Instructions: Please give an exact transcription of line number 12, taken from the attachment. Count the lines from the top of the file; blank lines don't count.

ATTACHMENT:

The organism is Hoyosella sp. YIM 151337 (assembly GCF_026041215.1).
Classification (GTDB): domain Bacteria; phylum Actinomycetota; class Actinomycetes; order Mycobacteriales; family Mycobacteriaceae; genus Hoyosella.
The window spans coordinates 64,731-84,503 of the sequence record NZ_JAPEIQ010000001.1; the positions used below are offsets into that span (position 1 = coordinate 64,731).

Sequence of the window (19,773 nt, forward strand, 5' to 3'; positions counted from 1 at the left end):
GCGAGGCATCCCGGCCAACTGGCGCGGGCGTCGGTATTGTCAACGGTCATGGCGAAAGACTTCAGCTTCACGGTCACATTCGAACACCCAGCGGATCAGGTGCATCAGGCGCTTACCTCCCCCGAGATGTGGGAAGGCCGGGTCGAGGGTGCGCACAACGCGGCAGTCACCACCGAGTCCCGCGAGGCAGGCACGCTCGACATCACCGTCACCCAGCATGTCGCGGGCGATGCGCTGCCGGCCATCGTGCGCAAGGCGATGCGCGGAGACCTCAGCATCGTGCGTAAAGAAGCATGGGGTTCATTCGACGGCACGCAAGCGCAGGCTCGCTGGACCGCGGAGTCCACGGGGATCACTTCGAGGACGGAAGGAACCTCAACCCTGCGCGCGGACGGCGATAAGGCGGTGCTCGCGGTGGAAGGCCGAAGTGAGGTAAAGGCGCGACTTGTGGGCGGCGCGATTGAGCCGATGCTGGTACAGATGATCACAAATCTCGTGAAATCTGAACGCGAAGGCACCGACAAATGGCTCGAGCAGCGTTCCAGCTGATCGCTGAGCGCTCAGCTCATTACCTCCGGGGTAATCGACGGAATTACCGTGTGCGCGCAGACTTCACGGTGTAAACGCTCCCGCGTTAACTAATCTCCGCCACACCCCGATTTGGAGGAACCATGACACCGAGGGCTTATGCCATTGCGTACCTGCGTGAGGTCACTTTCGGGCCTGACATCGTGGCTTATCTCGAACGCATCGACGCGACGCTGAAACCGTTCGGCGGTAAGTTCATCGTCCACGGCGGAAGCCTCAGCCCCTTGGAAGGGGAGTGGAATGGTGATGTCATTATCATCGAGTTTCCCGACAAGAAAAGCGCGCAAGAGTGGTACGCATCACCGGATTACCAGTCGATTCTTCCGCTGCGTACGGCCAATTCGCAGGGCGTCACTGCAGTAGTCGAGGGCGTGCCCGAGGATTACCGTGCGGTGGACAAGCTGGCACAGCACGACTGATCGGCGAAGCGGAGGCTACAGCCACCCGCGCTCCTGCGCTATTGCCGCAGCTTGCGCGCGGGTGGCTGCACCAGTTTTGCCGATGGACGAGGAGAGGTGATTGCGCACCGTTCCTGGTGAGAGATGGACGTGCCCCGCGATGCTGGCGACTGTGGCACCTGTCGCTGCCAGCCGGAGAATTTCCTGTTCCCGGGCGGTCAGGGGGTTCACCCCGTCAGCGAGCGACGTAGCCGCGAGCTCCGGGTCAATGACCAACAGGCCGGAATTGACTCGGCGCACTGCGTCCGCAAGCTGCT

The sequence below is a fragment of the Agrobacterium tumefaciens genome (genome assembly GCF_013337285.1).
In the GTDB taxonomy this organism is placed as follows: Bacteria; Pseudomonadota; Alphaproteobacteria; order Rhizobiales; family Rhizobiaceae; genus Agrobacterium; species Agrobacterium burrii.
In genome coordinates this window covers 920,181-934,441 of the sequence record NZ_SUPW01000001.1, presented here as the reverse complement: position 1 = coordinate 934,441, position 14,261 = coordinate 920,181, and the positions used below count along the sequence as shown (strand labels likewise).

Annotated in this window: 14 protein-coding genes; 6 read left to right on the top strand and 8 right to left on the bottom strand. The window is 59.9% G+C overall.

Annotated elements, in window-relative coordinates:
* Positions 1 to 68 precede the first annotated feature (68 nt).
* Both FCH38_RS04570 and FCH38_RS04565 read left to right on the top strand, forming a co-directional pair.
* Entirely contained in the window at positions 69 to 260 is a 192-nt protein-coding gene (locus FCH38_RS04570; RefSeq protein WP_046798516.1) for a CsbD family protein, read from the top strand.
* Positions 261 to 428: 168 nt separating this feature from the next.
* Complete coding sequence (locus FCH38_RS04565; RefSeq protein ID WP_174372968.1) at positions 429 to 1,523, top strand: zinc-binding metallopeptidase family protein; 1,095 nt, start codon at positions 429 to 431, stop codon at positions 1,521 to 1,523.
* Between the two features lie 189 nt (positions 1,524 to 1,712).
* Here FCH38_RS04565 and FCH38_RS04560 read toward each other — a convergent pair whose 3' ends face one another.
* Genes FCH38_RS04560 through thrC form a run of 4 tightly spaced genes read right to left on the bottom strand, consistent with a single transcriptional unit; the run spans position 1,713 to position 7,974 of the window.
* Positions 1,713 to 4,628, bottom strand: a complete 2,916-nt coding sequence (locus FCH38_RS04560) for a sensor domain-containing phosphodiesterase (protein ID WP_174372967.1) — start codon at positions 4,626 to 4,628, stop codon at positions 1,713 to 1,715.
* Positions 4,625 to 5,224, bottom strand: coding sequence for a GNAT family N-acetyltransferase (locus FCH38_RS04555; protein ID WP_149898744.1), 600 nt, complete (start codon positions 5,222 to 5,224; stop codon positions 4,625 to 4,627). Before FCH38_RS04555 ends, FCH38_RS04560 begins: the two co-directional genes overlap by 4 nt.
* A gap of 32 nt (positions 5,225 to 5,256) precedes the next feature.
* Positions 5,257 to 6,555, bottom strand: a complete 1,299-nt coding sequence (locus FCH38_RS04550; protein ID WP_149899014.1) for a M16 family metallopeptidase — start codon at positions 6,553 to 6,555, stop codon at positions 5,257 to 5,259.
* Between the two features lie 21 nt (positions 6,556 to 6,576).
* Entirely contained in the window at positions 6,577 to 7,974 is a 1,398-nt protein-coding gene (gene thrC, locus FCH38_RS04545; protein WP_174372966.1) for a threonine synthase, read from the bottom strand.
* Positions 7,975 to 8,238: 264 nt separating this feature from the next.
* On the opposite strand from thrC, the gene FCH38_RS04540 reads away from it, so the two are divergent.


* Both FCH38_RS04570 and FCH38_RS04565 read left to right on the top strand, forming a co-directional pair.